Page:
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1813benny
09-29-2008, 05:58 PM
Has anyone done any extensive testing or use of barrels w/ polygon rifling for rimfire?

Any info would be appreciated.
Ken

nemohunter
09-29-2008, 07:56 PM
polygonal rifleing and lead bullets dont get along. they lead up badly.

1813benny
09-29-2008, 10:28 PM
Interesting....but why would the change in the shape of the rifling lead more versus a conventional "squared" land shape?

I would have thought that leading was more a factor due to residual tool marks and lack of (or poor) lapping.

40EZXS
09-29-2008, 11:48 PM
If it helped in getting a 2500 or a 250 it would be used.
but
it isn't.In knowing top a couple top smiths.It isn't part of what they do.Give them a Lilja or Benchmark and lets go win something.
Some also feel the lands wash away from the gases.
As they say,been around for every but not used that much...in RF
Of course you might have a 1600 barrel. :)
Leading can be from other things beside a rough barrel..

HuskerP7M8
09-30-2008, 07:27 AM
Has anyone done any extensive testing or use of barrels w/ polygon rifling for rimfire?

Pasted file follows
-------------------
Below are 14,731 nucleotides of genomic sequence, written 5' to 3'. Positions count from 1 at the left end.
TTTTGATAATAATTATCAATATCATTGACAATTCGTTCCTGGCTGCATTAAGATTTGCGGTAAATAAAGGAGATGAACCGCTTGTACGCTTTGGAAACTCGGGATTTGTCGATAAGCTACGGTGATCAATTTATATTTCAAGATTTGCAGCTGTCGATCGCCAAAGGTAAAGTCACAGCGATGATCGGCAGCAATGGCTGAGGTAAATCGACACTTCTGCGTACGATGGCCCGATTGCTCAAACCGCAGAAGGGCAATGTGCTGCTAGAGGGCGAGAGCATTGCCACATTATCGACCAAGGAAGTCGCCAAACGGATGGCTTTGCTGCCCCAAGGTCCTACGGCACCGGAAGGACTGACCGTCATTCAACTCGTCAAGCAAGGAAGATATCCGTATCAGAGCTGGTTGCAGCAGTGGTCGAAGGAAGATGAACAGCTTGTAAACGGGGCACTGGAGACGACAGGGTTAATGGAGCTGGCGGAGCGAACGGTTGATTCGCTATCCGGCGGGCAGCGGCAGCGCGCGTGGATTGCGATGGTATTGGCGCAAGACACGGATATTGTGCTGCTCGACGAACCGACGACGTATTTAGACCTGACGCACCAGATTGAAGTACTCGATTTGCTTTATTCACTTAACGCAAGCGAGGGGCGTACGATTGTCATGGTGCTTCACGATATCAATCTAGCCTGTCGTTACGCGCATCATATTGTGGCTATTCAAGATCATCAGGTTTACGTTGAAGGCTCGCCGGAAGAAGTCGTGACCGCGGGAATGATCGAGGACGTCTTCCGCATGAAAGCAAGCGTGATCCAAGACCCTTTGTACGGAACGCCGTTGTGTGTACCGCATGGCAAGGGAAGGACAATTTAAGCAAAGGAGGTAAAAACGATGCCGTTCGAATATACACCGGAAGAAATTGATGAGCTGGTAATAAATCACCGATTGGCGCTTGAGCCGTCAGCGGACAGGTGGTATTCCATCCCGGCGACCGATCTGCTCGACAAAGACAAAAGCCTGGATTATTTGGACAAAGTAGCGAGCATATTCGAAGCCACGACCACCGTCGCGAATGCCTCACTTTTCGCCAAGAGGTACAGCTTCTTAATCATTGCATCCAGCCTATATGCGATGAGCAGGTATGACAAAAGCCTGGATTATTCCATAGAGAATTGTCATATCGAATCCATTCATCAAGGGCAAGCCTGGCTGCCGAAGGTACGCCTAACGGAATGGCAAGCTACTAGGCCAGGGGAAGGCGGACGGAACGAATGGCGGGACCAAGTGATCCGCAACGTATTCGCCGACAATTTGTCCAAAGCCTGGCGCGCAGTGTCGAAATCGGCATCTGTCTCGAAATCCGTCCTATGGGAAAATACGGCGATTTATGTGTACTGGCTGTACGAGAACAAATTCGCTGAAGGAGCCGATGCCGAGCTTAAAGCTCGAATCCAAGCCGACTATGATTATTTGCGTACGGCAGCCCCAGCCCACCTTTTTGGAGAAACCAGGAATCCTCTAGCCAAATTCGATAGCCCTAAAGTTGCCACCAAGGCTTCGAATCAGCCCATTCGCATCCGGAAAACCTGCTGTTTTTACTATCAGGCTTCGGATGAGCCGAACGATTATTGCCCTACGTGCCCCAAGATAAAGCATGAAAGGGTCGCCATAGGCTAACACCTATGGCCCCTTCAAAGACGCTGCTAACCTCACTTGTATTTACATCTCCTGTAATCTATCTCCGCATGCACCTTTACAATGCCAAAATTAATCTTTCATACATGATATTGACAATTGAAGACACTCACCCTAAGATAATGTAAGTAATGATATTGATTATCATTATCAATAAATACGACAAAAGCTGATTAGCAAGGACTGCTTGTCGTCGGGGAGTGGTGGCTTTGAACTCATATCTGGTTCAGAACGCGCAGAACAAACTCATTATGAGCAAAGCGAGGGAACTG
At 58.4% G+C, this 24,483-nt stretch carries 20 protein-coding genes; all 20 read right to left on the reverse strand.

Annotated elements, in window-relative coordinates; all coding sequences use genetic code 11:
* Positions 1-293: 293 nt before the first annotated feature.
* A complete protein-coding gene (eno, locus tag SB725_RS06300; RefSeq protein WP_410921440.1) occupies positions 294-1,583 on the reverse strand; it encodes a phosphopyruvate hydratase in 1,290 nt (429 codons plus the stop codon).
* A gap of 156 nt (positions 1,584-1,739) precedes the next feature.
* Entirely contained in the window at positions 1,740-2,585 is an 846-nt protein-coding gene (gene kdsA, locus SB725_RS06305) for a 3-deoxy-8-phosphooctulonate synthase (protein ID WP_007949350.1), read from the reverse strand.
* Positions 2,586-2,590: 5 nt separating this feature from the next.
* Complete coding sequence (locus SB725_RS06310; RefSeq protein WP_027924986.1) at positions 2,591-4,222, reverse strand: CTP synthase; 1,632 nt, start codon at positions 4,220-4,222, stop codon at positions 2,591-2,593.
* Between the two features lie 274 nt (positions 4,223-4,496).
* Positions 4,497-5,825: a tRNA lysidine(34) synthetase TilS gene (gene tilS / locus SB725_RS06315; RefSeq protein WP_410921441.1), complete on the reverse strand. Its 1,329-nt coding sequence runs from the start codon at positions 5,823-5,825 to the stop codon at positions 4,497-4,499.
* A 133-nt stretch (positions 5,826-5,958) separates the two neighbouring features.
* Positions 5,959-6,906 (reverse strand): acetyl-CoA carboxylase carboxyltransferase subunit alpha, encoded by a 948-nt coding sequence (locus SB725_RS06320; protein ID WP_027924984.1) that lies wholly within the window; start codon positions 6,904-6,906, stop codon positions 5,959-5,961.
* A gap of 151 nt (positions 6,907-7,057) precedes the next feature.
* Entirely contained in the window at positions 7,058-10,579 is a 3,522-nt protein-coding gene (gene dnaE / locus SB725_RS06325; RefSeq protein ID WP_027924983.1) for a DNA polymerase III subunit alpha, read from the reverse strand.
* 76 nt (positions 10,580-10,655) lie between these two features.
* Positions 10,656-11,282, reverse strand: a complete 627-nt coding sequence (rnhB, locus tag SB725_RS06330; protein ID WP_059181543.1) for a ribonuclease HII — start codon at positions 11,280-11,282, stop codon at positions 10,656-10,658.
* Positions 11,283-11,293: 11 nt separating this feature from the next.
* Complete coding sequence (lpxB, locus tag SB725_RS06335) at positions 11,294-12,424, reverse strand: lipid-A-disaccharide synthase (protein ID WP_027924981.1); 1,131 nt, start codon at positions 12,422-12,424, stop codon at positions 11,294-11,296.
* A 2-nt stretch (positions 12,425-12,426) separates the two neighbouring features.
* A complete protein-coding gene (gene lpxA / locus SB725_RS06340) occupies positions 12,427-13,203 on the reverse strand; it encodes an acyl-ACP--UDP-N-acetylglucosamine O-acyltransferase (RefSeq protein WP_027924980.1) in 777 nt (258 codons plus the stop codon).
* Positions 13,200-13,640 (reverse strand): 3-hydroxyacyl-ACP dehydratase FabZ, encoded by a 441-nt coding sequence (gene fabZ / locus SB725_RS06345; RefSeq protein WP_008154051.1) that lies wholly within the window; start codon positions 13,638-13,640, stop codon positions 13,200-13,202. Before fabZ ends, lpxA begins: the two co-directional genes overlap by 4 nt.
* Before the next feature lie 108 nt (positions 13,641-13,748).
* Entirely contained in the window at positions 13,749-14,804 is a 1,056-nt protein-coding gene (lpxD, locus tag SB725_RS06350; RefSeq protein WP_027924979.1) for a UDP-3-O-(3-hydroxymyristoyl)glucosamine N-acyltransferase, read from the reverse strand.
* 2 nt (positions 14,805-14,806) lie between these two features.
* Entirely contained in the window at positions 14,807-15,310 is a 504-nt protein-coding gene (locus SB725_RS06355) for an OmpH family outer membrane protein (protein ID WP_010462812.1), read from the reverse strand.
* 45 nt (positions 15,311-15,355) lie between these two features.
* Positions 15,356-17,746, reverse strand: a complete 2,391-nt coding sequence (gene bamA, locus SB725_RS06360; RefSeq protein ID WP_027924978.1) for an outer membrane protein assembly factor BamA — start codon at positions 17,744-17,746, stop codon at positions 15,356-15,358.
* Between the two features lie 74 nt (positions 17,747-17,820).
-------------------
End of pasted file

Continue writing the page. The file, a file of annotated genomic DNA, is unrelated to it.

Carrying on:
Any info would be appreciated.
Ken

PM Sent
Landy

longshooter
09-30-2008, 07:54 AM
polygonal rifleing and lead bullets dont get along. they lead up badly.

having a desert eagle with polygonal rifling, in searching for the reason against lead bullet usage, i have heard that lead deposits lead to increased pressures.

HovisKM
09-30-2008, 09:33 AM
longshooter....the desert eagle is a different animal in itself. The reason for the recommendation by IMI on not using certain powders and for not using lead bullets has to do with the gas tube used to cycle the action. Lead bullets and dirty powder will clog the gas tube...thus restricting it and causing cycling problems.

Hovis

KEN HARPER
09-30-2008, 09:51 AM
I have a rimfire barrel with polygonal rifling that was made by Shilen years ago. Apparently he dusted a couple of them off the shelf and sent them to my gunsmith who urged me to try one. I've been playing with it for a few months now on and off and have yet to shoot it in a match. It does seem to shoot fairly well but I'm not sure if I can agg 2200 or better which is what you need to win with these days. I was aware of the leading issue with this type of rifling before having it put on but was surprised to have very little leading after frequent checks with the borescope. Just by coincidence I took it out of the safe last week to do some more testing.

longshooter
09-30-2008, 09:57 AM
Yes sir. And that was my contention for a long time, when trying to explain to a maker of lead bullets friend of mine, who wanted me to use his lead bullets extensively in my D.E.

Then i heard that the velocity of the hot gases would mostly keep the gas port clean. And being that it is reported that lead accumulates on the action springs, I started thinking perhaps this is true.

Then I read where it is the accumulation of lead deposits in the bore that is the culprit.